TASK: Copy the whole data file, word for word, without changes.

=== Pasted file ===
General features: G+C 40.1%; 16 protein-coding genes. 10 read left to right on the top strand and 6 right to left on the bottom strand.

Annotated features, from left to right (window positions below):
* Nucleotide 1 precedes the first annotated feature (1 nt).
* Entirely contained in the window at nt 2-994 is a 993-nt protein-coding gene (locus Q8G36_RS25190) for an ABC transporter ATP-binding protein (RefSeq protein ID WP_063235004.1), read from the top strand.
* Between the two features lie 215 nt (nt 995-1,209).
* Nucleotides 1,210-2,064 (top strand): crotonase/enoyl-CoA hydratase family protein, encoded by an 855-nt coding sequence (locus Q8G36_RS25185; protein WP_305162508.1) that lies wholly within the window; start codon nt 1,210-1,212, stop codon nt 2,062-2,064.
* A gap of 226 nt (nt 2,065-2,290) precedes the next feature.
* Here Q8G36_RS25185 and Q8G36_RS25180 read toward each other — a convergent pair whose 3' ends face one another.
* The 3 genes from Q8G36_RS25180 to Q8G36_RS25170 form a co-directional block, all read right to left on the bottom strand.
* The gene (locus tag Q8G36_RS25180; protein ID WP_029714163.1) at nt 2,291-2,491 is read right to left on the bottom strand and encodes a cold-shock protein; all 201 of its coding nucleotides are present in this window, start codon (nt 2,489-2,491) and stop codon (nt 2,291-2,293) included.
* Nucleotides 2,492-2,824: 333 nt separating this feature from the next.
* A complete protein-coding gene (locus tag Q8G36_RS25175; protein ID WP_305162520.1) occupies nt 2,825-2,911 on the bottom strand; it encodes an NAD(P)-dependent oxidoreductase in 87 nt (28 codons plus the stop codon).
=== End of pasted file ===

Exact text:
General features: G+C 40.1%; 16 protein-coding genes. 10 read left to right on the top strand and 6 right to left on the bottom strand.

Annotated features, from left to right (window positions below):
* Nucleotide 1 precedes the first annotated feature (1 nt).
* Entirely contained in the window at nt 2-994 is a 993-nt protein-coding gene (locus Q8G36_RS25190) for an ABC transporter ATP-binding protein (RefSeq protein ID WP_063235004.1), read from the top strand.
* Between the two features lie 215 nt (nt 995-1,209).
* Nucleotides 1,210-2,064 (top strand): crotonase/enoyl-CoA hydratase family protein, encoded by an 855-nt coding sequence (locus Q8G36_RS25185; protein WP_305162508.1) that lies wholly within the window; start codon nt 1,210-1,212, stop codon nt 2,062-2,064.
* A gap of 226 nt (nt 2,065-2,290) precedes the next feature.
* Here Q8G36_RS25185 and Q8G36_RS25180 read toward each other — a convergent pair whose 3' ends face one another.
* The 3 genes from Q8G36_RS25180 to Q8G36_RS25170 form a co-directional block, all read right to left on the bottom strand.
* The gene (locus tag Q8G36_RS25180; protein ID WP_029714163.1) at nt 2,291-2,491 is read right to left on the bottom strand and encodes a cold-shock protein; all 201 of its coding nucleotides are present in this window, start codon (nt 2,489-2,491) and stop codon (nt 2,291-2,293) included.
* Nucleotides 2,492-2,824: 333 nt separating this feature from the next.
* A complete protein-coding gene (locus tag Q8G36_RS25175; protein ID WP_305162520.1) occupies nt 2,825-2,911 on the bottom strand; it encodes an NAD(P)-dependent oxidoreductase in 87 nt (28 codons plus the stop codon).